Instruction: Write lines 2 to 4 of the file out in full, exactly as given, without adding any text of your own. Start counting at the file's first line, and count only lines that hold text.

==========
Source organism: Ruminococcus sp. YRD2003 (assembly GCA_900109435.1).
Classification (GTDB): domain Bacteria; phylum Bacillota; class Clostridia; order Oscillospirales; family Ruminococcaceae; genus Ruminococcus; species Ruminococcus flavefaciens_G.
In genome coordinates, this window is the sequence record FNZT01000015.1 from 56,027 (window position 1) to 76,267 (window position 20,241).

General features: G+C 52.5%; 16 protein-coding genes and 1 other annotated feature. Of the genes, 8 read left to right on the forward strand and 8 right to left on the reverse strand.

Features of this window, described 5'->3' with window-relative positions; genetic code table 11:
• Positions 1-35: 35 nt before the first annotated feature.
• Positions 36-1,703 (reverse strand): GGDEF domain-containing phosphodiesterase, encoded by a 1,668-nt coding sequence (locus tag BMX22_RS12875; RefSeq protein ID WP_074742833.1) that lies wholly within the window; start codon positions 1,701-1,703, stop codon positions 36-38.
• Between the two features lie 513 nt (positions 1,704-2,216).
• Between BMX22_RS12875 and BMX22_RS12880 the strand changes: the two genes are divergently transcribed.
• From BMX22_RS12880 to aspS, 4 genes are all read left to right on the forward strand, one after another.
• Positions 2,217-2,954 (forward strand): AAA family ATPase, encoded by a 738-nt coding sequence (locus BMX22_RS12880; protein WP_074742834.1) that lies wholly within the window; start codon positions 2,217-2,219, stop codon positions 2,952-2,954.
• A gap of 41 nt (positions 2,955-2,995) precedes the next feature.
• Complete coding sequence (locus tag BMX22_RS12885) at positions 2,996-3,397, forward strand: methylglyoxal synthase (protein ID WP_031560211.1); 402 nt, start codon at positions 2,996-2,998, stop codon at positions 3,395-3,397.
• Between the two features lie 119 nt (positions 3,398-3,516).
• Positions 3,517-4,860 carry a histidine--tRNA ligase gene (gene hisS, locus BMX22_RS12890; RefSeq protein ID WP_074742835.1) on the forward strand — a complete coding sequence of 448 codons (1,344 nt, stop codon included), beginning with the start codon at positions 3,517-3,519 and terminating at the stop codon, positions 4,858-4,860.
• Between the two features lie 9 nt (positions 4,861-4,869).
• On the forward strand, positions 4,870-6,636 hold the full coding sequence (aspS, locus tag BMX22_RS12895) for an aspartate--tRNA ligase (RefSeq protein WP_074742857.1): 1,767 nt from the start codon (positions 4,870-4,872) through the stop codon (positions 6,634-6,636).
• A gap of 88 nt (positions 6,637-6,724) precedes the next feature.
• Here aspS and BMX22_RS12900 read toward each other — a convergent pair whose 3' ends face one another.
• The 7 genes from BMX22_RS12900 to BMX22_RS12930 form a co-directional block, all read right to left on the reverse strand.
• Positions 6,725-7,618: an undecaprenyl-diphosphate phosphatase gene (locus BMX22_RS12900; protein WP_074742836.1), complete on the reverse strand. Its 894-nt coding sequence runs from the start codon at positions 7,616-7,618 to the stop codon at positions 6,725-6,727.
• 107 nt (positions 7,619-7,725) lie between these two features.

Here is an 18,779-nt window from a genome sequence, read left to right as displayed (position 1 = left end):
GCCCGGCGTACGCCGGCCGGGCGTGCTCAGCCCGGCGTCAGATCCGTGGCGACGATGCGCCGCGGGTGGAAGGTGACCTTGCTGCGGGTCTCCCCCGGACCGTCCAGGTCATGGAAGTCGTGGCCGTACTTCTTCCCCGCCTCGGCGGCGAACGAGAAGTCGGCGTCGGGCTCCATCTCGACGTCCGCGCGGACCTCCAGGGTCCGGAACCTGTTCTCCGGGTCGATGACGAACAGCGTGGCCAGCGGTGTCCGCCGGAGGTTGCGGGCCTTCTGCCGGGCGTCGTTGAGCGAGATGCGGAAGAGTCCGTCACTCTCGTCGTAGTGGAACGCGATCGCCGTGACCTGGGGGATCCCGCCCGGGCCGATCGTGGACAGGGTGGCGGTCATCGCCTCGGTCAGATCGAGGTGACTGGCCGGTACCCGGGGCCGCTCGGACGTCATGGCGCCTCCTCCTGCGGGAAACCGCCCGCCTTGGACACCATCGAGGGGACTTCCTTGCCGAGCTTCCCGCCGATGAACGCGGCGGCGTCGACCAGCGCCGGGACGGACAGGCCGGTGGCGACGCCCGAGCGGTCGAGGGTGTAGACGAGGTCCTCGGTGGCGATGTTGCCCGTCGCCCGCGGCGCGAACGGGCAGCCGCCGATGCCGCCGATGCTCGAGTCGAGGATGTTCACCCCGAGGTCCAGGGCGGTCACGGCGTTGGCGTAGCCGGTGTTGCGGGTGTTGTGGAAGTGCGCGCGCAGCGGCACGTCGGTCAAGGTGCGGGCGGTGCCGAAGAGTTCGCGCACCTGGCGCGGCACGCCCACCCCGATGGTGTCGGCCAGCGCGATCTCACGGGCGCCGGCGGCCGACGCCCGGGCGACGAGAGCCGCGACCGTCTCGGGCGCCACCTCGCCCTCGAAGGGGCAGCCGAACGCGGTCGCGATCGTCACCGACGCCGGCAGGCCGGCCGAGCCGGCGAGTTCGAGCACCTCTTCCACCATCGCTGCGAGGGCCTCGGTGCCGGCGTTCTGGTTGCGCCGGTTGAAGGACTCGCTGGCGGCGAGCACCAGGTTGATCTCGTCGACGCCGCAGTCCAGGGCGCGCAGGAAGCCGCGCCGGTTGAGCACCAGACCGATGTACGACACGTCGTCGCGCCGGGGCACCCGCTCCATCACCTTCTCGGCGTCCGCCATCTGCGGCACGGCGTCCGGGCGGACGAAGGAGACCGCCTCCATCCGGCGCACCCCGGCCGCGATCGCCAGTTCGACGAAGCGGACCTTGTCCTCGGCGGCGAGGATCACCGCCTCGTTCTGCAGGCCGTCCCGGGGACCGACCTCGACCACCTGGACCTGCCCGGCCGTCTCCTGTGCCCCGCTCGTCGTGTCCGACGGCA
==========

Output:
Classification (GTDB): domain Bacteria; phylum Bacillota; class Clostridia; order Oscillospirales; family Ruminococcaceae; genus Ruminococcus; species Ruminococcus flavefaciens_G.
In genome coordinates, this window is the sequence record FNZT01000015.1 from 56,027 (window position 1) to 76,267 (window position 20,241).

General features: G+C 52.5%; 16 protein-coding genes and 1 other annotated feature. Of the genes, 8 read left to right on the forward strand and 8 right to left on the reverse strand.